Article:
If the extra space during a 4 on 4 game is only used by coaches to give room to their top players, then that is a coaching problem. The goal of the rule change is to allow ball movement and more touches, so coaches should be coaching their players to increase ball movement. If the only goal for kids at this age is to win then two things will happen. Many of these players will leave the sport before they get to the age that they can potentially play at a high level, and those that do stay in the sport won't develop to their full potential. Being result oriented at this age is very detrimental to youth and those kids that are competitive, most likely have learned to be as competitive as they are because of the adults in their life. If the highlight of a players basketball career is winning a provincial basketball championship at age 10, then there is a problem with the system. As far as going out of province, touch on the position a practice or two before going out of province. If your players know how to run a 4 player offense successfully, adding one "position" should be simple if you are running a motion. Grade 6/JV teams should focus more on a 5th position. Saying these kids won't be able to adjust from 4 on 4 to 5 on 5 is like saying that last year Peewee hockey players wouldn't able to adjust from a province that allowed checking to a province that didn't, but those kids managed. The goal of going out of province for the kids is to stay at a hotel and go swimming anyway. Is playing 5 on 5 really that big of a concern?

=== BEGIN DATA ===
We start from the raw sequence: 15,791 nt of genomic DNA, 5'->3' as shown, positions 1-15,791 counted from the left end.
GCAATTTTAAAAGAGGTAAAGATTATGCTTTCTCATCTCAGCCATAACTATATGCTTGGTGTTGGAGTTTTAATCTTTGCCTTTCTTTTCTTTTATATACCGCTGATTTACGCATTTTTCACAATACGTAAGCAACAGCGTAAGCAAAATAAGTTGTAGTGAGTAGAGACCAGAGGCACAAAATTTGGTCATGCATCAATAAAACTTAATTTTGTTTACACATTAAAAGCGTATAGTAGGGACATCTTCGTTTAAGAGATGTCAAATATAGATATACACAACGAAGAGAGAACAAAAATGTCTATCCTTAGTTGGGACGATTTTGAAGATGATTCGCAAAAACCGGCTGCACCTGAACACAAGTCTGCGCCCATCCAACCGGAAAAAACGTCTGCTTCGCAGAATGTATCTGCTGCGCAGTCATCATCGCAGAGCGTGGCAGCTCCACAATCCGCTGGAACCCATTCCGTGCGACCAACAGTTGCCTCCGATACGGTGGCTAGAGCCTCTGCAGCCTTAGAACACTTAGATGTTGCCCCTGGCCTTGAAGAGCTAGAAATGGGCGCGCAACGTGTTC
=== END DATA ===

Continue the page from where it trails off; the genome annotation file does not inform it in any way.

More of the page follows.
Playing 30 games during the mini season is still fewer games/week then 28 games during the JV season. The NBIAA asks teams to send in a form recording all games played. I assume something similar will happen to police mini.

Any complaint I have seen seems like and adult problem, but that not why we're here. At the end of the day, the kids just want to play, have fun, and learn some skills.
  So by playing competitive in mini  kids do not reach there full potential. If they are competitive it is there parents fault ? Grade 6 /jv should  focus on a 5th player. Kids in grade 6 to 10 should be focusing on a fifth player. OK makes sense to me
You've misunderstood most of what I said. By playing to win and only to win, the majority of players will not reach their full potential. A few will, other will quit the sport because they got tired committing so much time to the sport without getting to play.

Parents (if you would like you could say some adults, but usually those who have kids playing the sport) create the competitive atmosphere, not the kids. At this age there should be a greater focus on kids improving there own skills, not on a team strategy that will yield the most wins in a season. Competitive basketball is great for a lot of kids because it gives them the opportunity to have a higher commitment level and gives them a chance to play with and against stronger players. Challenging players, coaching them to succeed is all very beneficial, but doing so for a better team result at 11 years old is not. That doesn't just apply to basketball, but any sport (for the sake of not getting off topic, minus early specialization sports).